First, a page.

SDP Requirements The SDP must include: • State performance targets • A Comprehensive Needs Assessment (CAN) • Measurable program Objectives (MPOs) • Strategies for service delivery • A program evaluation plan 34 CFR § 200.83(a)
SDP Requirements The SDP must be developed in consultation with the State Migrant Education Parent Advisory Council (PAC) or, for states that do not operate programs of one school year in duration and therefore not required to have such a council, with the parents of migrant children. Each SEA must ensure that its local operating agencies comply with the SDP. 34 CFR § 200.83(b) and (c)
Continuous Program Improvement for Service Delivery In This Section • Continuous Improvement Cycle • Making Connections in the Planning Process
Making Connections in the Planning Process • Program planning is a continuous cycle of needs assessment, planning services, implementation, and evaluation, which are described in the SDP. • The SDP planning team will use the results of the CNA to identify services that will address the needs of migrant students and will generate a plan to implement the services.
Making Connections in the Planning Process • The Evaluation will inform updates of the CNA and changes in the SDP to improve results and implementation. • While the diagram illustrates a cycle, all components are interrelated and can simultaneously influence and can be influenced by one another.
Setting the Context for the Service Delivery Plan In This Section • Definitions • Benefits of Developing a Service Delivery Plan • Key Role of the Service Delivery Plan • Additional Inclusions in the Service Delivery Plan • When to Update the Service Delivery Plan • Local Projects and the Service Delivery Plan
Definitions The Service Delivery Plan is a comprehensive state plan for service delivery that describes the services the SEA will provide on a statewide basis, on its own or through LOAs, to address the special educational needs of migrant students. MEP Guidance, Chapter IV, B1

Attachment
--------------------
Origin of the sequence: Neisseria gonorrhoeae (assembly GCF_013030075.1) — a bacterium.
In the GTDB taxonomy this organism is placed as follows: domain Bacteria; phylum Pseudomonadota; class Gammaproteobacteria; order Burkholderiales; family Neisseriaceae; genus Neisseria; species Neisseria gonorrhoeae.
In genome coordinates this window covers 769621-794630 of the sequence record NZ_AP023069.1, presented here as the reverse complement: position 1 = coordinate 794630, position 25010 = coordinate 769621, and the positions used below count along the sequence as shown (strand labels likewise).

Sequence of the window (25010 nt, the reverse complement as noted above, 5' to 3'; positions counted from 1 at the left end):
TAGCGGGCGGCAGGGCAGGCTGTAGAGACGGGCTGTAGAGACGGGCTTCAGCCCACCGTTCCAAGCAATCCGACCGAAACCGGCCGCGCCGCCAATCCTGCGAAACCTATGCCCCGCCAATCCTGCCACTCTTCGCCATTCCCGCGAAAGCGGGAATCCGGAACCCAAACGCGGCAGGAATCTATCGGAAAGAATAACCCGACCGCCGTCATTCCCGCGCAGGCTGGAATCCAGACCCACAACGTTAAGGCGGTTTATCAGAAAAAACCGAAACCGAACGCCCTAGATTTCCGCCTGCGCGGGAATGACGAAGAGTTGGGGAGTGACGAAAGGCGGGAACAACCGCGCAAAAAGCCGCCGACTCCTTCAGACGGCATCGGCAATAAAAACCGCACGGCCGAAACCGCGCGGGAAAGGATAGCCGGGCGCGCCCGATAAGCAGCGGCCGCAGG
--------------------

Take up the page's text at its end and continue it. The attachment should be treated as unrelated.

Definitions What are considered services? Services are a subset of MEP activities. Services are educational or educationally related activities that: • Directly benefit a migrant child; • Address needs of a migrant child consistent with the CNA and SDP; • Are grounded in scientifically based research, or in the case of support services, are a generally accepted practice; and • Are designed to enable the program to meet its measurable outcomes and to contribute to the achievement of the state’s performance targets. MEP Guidance, Chapter V, A1
Pop Quiz! Which of the following is not a “service” for migrant children as defined in the MEP Guidance? • Conducting a summer tutoring program for priority for services students • Dropping off pamphlets and books in a migrant camp as a one-time activity • Providing health screenings for migrant children entering preschool
Pop Quiz! - Response If you selected #2, “Dropping off pamphlets and books in a migrant camp as a one-time activity,” you are correct. • Dropping off pamphlets and books does not necessarily ensure that migrant children will benefit, nor can the results of the activity be measured. Moreover, this is not an activity that is grounded in research or good practice.
Benefits of Developing a Service Delivery Plan The SDP helps the SEA develop and articulate a clear vision of: • The needs of migrant children on a statewide basis, • The MEP’s measurable outcomes and how they help achieve the state’s performance targets, • The services the MEP will provide on a statewide basis, and • The basis for how to evaluate whether and to what degree the program is effective. MEP Guidance, Chapter IV, B2
Key Role of the Service Delivery Plan The SEA’s SDP is • The primary tool for designing and communicating the direction of the program, and • The basis for the use of all MEP funds in the state. MEP Guidance, Chapter IV, B2
Additional Inclusions in the Service Delivery Plan In addition to what is required by law to be included in the SDP, SEAs may also want to include policies and procedures the SEA will implement to address other administrative and program functions, such as • Priority for services (PFS), • Parent involvement, • Identification and Recruitment (ID&R), and • The State’s plan for requesting, using, and transferring student records. MEP Guidance, Chapter IV, B6 Note: Other modules in the New Directors Orientation Tutorial address each of these topics.